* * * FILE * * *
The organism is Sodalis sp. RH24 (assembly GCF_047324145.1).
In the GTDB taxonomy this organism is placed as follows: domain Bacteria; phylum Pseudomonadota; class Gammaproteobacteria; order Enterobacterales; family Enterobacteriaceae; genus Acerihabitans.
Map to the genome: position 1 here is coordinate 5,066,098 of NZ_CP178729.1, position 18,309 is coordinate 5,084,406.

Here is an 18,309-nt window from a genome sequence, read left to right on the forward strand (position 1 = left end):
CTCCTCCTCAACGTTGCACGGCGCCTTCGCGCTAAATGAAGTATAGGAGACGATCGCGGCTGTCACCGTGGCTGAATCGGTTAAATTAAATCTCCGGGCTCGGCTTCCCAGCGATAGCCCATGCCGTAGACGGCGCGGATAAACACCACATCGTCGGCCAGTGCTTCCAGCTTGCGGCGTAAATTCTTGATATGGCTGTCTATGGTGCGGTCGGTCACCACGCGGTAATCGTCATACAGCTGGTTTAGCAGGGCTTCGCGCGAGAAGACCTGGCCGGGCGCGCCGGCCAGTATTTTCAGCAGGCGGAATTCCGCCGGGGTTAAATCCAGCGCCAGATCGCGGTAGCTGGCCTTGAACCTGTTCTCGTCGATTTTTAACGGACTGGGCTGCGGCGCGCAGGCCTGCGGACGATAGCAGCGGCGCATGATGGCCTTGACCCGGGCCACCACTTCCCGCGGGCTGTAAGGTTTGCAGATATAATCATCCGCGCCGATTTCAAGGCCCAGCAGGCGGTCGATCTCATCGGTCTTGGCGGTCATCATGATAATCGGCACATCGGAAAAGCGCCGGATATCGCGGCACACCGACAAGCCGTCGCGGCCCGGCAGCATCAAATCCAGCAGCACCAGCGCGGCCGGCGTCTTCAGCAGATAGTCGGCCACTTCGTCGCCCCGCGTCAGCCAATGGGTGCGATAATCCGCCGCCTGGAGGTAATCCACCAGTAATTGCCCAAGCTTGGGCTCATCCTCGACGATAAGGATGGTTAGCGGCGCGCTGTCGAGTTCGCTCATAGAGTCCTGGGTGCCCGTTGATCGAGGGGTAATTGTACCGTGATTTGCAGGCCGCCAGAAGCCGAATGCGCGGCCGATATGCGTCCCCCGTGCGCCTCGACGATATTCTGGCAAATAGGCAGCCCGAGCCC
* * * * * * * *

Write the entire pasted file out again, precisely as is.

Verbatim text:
The organism is Sodalis sp. RH24 (assembly GCF_047324145.1).
In the GTDB taxonomy this organism is placed as follows: domain Bacteria; phylum Pseudomonadota; class Gammaproteobacteria; order Enterobacterales; family Enterobacteriaceae; genus Acerihabitans.
Map to the genome: position 1 here is coordinate 5,066,098 of NZ_CP178729.1, position 18,309 is coordinate 5,084,406.

Here is an 18,309-nt window from a genome sequence, read left to right on the forward strand (position 1 = left end):
CTCCTCCTCAACGTTGCACGGCGCCTTCGCGCTAAATGAAGTATAGGAGACGATCGCGGCTGTCACCGTGGCTGAATCGGTTAAATTAAATCTCCGGGCTCGGCTTCCCAGCGATAGCCCATGCCGTAGACGGCGCGGATAAACACCACATCGTCGGCCAGTGCTTCCAGCTTGCGGCGTAAATTCTTGATATGGCTGTCTATGGTGCGGTCGGTCACCACGCGGTAATCGTCATACAGCTGGTTTAGCAGGGCTTCGCGCGAGAAGACCTGGCCGGGCGCGCCGGCCAGTATTTTCAGCAGGCGGAATTCCGCCGGGGTTAAATCCAGCGCCAGATCGCGGTAGCTGGCCTTGAACCTGTTCTCGTCGATTTTTAACGGACTGGGCTGCGGCGCGCAGGCCTGCGGACGATAGCAGCGGCGCATGATGGCCTTGACCCGGGCCACCACTTCCCGCGGGCTGTAAGGTTTGCAGATATAATCATCCGCGCCGATTTCAAGGCCCAGCAGGCGGTCGATCTCATCGGTCTTGGCGGTCATCATGATAATCGGCACATCGGAAAAGCGCCGGATATCGCGGCACACCGACAAGCCGTCGCGGCCCGGCAGCATCAAATCCAGCAGCACCAGCGCGGCCGGCGTCTTCAGCAGATAGTCGGCCACTTCGTCGCCCCGCGTCAGCCAATGGGTGCGATAATCCGCCGCCTGGAGGTAATCCACCAGTAATTGCCCAAGCTTGGGCTCATCCTCGACGATAAGGATGGTTAGCGGCGCGCTGTCGAGTTCGCTCATAGAGTCCTGGGTGCCCGTTGATCGAGGGGTAATTGTACCGTGATTTGCAGGCCGCCAGAAGCCGAATGCGCGGCCGATATGCGTCCCCCGTGCGCCTCGACGATATTCTGGCAAATAGGCAGCCCGAGCCC